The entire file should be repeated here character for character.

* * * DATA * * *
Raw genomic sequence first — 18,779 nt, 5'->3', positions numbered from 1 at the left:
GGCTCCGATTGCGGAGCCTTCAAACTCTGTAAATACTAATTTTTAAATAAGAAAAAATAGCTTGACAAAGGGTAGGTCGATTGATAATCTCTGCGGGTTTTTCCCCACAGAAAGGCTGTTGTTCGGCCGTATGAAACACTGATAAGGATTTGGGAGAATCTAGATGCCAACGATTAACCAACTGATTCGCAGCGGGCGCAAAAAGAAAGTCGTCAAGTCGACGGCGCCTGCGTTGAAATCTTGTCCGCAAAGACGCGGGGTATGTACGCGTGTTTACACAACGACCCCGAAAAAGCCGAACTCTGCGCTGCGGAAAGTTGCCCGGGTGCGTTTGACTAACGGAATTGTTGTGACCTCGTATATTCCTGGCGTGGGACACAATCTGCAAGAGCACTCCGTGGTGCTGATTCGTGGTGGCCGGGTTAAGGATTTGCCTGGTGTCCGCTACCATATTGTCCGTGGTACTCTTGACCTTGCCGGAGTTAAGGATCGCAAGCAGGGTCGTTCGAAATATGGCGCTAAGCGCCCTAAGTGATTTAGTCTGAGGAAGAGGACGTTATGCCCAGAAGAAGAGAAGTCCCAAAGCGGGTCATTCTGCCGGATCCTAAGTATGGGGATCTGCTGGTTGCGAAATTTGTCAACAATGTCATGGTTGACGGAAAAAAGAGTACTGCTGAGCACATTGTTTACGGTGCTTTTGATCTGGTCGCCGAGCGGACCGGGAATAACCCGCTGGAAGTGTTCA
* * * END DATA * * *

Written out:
Raw genomic sequence first — 18,779 nt, 5'->3', positions numbered from 1 at the left:
GGCTCCGATTGCGGAGCCTTCAAACTCTGTAAATACTAATTTTTAAATAAGAAAAAATAGCTTGACAAAGGGTAGGTCGATTGATAATCTCTGCGGGTTTTTCCCCACAGAAAGGCTGTTGTTCGGCCGTATGAAACACTGATAAGGATTTGGGAGAATCTAGATGCCAACGATTAACCAACTGATTCGCAGCGGGCGCAAAAAGAAAGTCGTCAAGTCGACGGCGCCTGCGTTGAAATCTTGTCCGCAAAGACGCGGGGTATGTACGCGTGTTTACACAACGACCCCGAAAAAGCCGAACTCTGCGCTGCGGAAAGTTGCCCGGGTGCGTTTGACTAACGGAATTGTTGTGACCTCGTATATTCCTGGCGTGGGACACAATCTGCAAGAGCACTCCGTGGTGCTGATTCGTGGTGGCCGGGTTAAGGATTTGCCTGGTGTCCGCTACCATATTGTCCGTGGTACTCTTGACCTTGCCGGAGTTAAGGATCGCAAGCAGGGTCGTTCGAAATATGGCGCTAAGCGCCCTAAGTGATTTAGTCTGAGGAAGAGGACGTTATGCCCAGAAGAAGAGAAGTCCCAAAGCGGGTCATTCTGCCGGATCCTAAGTATGGGGATCTGCTGGTTGCGAAATTTGTCAACAATGTCATGGTTGACGGAAAAAAGAGTACTGCTGAGCACATTGTTTACGGTGCTTTTGATCTGGTCGCCGAGCGGACCGGGAATAACCCGCTGGAAGTGTTCA